Extracts from the Internet

Quantized displacements

Vibrations of a microscopic silicon lever between quantum-mechanically discrete positions were observed in an experiment at Boston University. The experimental sample was prepared by lithography and placed in a magnetic field. Passing an alternating current through the lever caused it to vibrate at about 1 GHz, the maximum vibrational frequency ever experimentally achieved for a macroscopic object. Whereas at a high enough temperature the lever behaved as a classical object with a continuous set of spatial positions, at a temperature of about 1 mK only discrete displacements became possible for the lever. Source: Physics News Update, Number 702

New exciplex molecules

The term exciplexes refers to molecules that can only be stable when electronically excited. Such molecules were first discovered in 1995 as a combination of two cesium atoms and two helium atoms and have been observed in this form in liquid helium, on the surface of nanodroplets, and in cold gas. It was found that the molecule decomposes if an excited cesium atom makes a transition to its ground state. Now P.Moroshkin and his colleagues from the University of Fribourg in Switzerland have for the first time discovered exciplexes in a sample of solid helium, with as much as the seven helium atoms being coupled to a cesium atom in the molecule. The team doped solid helium-4 with cesium atoms at a temperature of 1.5 K and a pressure of 31.6 atm. Then atoms in the sample were excited by laser light and the fluorescence emission spectrum was recorded - to reveal two spectral signatures of bound molecular state in the far infrared, one from exciplexes previously observed in liquid helium, the other being due to new molecules, seven-member rings of helium atoms with cesium atoms at the center. Source: Phys. Rev. Lett. 94 063001 (2005)

Ultrashort laser pulse

S Harris and his colleagues from Stanford University have created a source of ultrashort laser pulses in the optical range (wavelength of 650 nm). The pulses last for only 1.6 fs, a record-short duration corresponding to as little as 0.8 vibration cycles. The team decomposed sapphire laser light into harmonics by passing it through deuterium gas, changed the harmonics' phases using a liquid crystal modulator, and then passed the beam through xenon gas. The nonlinear transformation undergone by the light resulted in a sequence of 1.6-fs pulses at an interval of 11 fs. By varying the phase shift, pulses with different time profiles were produced. Source: Phys. Rev. Lett. 94 033904 (2005)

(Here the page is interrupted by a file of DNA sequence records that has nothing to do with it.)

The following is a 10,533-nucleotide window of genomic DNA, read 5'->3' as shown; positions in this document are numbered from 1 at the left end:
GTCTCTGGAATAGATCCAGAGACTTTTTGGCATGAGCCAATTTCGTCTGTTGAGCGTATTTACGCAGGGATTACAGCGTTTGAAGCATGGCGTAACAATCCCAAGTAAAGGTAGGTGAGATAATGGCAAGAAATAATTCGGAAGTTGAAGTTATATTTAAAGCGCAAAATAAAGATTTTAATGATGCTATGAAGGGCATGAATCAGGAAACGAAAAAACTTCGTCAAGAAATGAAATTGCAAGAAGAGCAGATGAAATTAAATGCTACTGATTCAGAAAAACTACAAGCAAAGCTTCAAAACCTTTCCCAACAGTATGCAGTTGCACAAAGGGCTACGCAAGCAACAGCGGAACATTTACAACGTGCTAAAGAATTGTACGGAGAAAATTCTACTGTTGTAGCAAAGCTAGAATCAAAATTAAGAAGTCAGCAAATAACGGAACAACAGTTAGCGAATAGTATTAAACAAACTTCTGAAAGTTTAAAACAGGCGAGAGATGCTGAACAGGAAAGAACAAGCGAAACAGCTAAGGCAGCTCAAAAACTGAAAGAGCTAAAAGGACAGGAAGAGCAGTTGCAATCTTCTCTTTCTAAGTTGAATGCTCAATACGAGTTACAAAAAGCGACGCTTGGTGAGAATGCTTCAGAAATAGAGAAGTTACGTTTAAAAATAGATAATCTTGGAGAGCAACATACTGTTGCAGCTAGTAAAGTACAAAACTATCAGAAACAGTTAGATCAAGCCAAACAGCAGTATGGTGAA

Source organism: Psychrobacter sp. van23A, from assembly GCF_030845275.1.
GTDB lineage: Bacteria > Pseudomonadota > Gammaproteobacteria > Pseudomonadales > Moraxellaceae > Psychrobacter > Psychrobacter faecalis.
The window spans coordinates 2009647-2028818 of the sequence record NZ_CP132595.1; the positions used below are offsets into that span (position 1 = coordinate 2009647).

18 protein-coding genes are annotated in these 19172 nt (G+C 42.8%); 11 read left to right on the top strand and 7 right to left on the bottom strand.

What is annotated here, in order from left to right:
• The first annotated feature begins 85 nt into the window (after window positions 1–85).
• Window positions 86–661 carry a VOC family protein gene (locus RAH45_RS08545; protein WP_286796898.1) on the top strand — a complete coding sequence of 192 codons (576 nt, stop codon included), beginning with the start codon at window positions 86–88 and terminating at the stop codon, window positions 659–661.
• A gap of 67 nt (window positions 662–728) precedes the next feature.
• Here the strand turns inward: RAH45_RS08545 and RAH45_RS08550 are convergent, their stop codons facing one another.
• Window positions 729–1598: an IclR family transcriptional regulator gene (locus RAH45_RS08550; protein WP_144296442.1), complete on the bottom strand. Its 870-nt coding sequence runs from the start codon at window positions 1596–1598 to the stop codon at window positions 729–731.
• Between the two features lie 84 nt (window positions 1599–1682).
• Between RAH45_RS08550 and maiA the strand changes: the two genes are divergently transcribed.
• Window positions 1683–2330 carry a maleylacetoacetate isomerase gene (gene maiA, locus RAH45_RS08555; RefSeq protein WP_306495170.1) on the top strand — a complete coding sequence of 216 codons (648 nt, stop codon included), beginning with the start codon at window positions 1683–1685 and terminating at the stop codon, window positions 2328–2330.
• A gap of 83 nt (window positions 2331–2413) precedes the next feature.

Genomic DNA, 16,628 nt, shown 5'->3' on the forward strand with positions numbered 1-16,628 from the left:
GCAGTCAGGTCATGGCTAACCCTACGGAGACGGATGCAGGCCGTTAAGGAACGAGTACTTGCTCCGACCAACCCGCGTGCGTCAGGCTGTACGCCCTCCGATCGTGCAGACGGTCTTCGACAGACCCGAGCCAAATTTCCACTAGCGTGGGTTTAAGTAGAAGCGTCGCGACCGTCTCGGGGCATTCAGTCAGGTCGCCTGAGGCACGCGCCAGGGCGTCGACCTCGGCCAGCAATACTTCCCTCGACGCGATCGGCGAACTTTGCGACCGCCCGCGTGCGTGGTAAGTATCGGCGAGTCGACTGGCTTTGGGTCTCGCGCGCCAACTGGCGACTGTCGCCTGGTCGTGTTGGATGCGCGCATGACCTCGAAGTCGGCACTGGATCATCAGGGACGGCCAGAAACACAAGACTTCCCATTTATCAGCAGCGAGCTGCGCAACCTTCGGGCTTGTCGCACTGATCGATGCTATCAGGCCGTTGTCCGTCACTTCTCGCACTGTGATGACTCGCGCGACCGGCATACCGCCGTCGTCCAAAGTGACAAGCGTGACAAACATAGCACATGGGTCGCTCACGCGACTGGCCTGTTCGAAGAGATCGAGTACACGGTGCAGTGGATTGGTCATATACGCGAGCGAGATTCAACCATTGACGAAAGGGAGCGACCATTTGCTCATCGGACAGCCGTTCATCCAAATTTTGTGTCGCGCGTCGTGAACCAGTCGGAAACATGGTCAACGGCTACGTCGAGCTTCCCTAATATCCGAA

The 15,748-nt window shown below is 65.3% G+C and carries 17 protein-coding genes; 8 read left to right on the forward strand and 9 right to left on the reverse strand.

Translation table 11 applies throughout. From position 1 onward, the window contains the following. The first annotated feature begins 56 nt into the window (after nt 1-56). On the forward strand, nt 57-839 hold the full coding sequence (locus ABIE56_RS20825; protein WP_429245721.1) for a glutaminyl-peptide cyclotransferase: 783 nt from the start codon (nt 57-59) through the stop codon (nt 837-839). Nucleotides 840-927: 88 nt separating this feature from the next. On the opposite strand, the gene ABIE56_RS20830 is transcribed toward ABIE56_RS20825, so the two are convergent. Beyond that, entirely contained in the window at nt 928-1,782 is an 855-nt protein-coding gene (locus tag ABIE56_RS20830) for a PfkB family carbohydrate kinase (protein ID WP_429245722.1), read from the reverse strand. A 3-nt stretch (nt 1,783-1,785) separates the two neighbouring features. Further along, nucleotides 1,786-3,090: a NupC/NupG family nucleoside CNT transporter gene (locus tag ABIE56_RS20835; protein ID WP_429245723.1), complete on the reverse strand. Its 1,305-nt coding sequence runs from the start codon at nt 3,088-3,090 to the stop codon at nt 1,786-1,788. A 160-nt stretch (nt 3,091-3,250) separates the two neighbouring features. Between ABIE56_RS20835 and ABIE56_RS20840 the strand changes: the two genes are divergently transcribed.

Organic LEDs and the fullerenes

Organic LEDs significantly improve their characteristics when doped with fullerene C60 molecules, researchers in South Korea have shown. An organic LED - a layer of organic material sandwiched between and receiving injected electrons and holes from two contacts - emits radiation due to the recombination of excitons (bound electron-hole pairs). Doping the organic layer changes the mobility of its charge carriers. J.Y.Lee and J.H.Kwon found that doping with 3% of fullerene molecules results in a fivefold increase in hole mobility, leading to a 30% increase in the luminance of an LED and doubling its service life. Source: Appl. Phys. Lett. 86 063514 (2005)

Baryons in the Universe

It is currently believed that 95% of the mass in the universe is in the form of dark matter and dark energy (or quintessence), entities whose nature is still unknown. The remaining 5% is ordinary matter, or baryons. Of these latter only half has been directly observed (in the form of stars and gas); the remaining half has thus far escaped detection. This puzzle may have now been solved by a Chandra study of the emission spectrum from the active galaxy Markarian 421. The study revealed the absorption lines of oxygen and nitrogen in the spectra of two intergalactic gas clouds 150 and 380 light years from Earth - suggesting such clouds to be the repository of the missing baryonic matter. Source: Nature 433 495 (2005)

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The Extracts from the Internet is a section of Uspekhi Fizicheskih Nauk (Physics Uspekhi) — the monthly rewiew journal of the current state of the most topical problems in physics and in associated fields. The presented News is devoted to the fundamental discoveries of physics and astrophysics.

Permanent editor is Yu.N. Eroshenko.

It is compiled from a multitude of Internet sources.

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